School board approves tax break for downtown Lawrence condo project
The Lawrence school board agreed Monday to join the city in providing a tax break for a proposed downtown five-story, mixed-used condominium project.
The board voted, 6-1, for the school district to participate in the Neighborhood Revitalization Area, which will provide Vermont LLC a 10-year, 75 percent rebate on property taxes paid on the value of improvements to the property in the 800 block of Vermont Street. Board member Melissa Johnson voted against the rebate. The Lawrence City Commission voted to approve the city’s participation in the NRA at its Oct. 3 meeting.
The plans of the developer, former City Commissioner Bob Schumm, call for a five-story building with retail space, offices and 12 condos to be built on two vacant lots on Vermont Street. The building would have a one-bedroom condo permanently designated as affordable housing.
Britt Crum-Cano, Lawrence economic development coordinator, told the board the district would benefit from the project despite the rebate because it would keep 25 percent property taxes paid on the value of the project’s improvements.
The district would receive $253,000 more in tax dollars from the project’s improvements during the 10-year rebate period, Crum-Cano said. The big payoff would be realized when the rebate ended, she said, noting the district would receive $641,000 more in taxes the first 15 years after the five-story tower was built.
The district’s 8 mill capital outlay levy will not be part of the rebate program, nor would the top-floor apartment that Schumm plans to use as his residence, Crum-Cano said.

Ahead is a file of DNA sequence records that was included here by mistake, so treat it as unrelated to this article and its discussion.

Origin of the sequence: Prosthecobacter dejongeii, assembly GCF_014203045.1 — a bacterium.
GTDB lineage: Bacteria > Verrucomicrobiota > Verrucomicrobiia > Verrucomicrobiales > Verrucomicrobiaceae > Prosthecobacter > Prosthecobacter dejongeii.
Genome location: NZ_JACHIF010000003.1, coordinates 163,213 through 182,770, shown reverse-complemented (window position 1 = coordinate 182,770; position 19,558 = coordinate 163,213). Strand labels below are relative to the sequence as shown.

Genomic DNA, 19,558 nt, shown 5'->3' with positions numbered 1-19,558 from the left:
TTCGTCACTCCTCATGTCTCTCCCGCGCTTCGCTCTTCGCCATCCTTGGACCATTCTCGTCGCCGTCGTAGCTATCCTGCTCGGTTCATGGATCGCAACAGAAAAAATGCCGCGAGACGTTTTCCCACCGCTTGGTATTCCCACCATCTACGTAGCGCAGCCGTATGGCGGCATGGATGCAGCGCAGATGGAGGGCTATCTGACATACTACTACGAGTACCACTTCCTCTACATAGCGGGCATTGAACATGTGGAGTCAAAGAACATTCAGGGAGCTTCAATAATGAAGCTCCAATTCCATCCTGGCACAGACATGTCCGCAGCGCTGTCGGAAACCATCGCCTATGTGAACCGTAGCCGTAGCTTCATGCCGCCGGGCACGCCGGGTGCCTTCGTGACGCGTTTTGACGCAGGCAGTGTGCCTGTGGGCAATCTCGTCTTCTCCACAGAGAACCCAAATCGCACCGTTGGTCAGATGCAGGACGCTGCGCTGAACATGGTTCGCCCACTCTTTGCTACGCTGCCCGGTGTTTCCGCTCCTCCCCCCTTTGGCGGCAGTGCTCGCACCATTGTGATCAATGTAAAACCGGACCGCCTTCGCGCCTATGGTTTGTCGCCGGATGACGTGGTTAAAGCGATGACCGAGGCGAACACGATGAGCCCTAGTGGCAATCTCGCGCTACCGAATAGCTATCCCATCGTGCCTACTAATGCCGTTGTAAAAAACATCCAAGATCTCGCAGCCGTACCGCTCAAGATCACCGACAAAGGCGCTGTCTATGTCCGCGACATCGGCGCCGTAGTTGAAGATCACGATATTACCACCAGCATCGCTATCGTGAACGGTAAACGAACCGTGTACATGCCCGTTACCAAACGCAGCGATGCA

In her comments, board president Shannon Kimball said she is withdrawing the district’s request that the city waive 50 percent of the cost of the building fees associated with projects in the $87 million bond issue voters approved in May. She was withdrawing the request, which would have saved the district about $90,000, because of the reservations Lawrence Mayor Leslie Soden and City Manager Tom Markus expressed, she said. It was never the district’s intent to waive any city requirements or inspections, Kimball said, adding that the district included the full cost of the fees in the bond issue.
The board also approved the guidelines an LGBTQ+ Advisory Group of district teachers, administrators and board members developed during the last year. Advisory group members Jose Cornejo, district mental health facilitator, and Mark Preut, assistant principal of Lawrence High School, said the guidelines require schools to address all forms of bullying and harassment, address students by their preferred names and pronouns, provide access to the locker room that corresponds to a student’s gender identity and allow students to participate in groups or activities that correspond to their gender identities.